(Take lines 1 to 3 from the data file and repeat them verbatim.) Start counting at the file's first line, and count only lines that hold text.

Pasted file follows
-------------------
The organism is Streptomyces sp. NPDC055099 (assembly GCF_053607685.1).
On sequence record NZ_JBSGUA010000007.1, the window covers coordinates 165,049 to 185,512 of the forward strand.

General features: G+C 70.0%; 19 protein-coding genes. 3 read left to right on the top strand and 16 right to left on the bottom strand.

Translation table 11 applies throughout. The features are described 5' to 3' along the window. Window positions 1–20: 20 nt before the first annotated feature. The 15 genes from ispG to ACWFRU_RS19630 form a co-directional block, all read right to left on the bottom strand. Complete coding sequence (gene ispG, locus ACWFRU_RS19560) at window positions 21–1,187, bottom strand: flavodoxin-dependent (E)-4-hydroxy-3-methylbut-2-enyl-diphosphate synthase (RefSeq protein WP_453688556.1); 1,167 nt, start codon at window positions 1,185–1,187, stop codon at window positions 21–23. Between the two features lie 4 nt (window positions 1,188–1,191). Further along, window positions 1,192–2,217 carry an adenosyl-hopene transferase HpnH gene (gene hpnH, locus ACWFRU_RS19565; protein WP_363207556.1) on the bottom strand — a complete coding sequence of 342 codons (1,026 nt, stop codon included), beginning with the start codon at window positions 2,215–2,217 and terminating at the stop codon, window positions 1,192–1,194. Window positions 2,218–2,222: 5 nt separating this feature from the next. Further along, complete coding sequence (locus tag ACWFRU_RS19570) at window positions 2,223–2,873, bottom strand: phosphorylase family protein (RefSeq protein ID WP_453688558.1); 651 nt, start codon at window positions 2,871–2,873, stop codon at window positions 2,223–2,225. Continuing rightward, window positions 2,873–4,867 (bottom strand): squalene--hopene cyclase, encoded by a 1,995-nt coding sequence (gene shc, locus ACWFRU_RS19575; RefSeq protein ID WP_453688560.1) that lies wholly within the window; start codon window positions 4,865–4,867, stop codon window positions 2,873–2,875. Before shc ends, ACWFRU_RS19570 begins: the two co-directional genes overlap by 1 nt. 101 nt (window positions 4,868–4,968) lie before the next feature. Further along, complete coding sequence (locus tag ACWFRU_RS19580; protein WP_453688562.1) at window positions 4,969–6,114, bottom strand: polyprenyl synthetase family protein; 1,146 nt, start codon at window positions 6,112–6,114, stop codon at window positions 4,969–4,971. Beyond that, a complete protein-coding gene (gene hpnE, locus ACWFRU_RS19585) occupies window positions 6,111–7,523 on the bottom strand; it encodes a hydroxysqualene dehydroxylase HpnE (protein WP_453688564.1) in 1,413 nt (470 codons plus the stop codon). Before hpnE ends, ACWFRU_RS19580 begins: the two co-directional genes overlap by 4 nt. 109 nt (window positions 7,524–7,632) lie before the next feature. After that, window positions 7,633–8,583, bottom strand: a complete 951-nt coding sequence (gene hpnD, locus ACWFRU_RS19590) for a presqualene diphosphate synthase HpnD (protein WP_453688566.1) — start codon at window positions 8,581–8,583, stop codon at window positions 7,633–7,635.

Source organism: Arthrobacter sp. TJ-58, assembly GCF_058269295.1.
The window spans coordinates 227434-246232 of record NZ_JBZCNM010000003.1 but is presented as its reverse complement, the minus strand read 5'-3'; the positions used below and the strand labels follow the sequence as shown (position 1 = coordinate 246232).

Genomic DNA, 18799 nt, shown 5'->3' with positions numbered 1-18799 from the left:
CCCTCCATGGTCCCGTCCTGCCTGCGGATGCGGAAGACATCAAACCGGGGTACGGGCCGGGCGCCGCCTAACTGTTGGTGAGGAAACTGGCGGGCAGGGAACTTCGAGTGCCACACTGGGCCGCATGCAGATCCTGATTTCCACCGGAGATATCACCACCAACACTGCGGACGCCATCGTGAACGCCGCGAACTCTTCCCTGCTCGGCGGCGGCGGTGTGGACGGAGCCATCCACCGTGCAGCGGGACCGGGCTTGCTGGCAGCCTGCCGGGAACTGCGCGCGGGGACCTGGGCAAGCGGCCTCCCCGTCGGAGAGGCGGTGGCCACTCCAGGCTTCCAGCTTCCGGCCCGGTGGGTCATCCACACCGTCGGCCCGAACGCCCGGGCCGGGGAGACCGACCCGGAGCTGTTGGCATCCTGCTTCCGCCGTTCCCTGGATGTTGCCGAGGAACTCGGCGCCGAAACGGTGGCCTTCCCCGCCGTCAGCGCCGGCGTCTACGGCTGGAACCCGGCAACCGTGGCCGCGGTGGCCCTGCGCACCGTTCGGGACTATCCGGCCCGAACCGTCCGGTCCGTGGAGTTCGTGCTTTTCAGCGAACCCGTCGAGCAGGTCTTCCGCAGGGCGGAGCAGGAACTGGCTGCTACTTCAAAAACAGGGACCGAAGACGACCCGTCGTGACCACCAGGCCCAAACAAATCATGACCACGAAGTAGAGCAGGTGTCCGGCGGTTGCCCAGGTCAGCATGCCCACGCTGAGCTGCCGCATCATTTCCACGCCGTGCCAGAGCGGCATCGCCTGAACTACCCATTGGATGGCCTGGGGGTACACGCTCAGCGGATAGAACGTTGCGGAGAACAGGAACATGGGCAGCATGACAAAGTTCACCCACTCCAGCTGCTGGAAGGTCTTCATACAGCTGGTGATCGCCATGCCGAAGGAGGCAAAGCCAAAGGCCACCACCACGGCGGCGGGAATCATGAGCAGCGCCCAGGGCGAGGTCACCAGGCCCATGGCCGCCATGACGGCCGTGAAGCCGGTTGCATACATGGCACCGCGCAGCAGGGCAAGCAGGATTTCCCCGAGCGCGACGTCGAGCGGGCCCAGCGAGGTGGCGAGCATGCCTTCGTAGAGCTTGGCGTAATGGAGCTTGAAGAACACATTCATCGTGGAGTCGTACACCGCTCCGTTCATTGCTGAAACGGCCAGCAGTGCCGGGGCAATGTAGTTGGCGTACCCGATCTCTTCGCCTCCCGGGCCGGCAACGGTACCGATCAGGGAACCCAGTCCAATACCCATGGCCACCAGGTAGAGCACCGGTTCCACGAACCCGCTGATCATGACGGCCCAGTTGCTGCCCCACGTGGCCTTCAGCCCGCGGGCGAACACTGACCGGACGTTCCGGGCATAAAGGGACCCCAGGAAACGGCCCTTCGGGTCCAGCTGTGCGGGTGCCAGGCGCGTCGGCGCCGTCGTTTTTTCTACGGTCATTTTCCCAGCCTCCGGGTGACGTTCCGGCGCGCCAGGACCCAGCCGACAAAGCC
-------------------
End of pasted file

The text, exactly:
The organism is Streptomyces sp. NPDC055099 (assembly GCF_053607685.1).
On sequence record NZ_JBSGUA010000007.1, the window covers coordinates 165,049 to 185,512 of the forward strand.

General features: G+C 70.0%; 19 protein-coding genes. 3 read left to right on the top strand and 16 right to left on the bottom strand.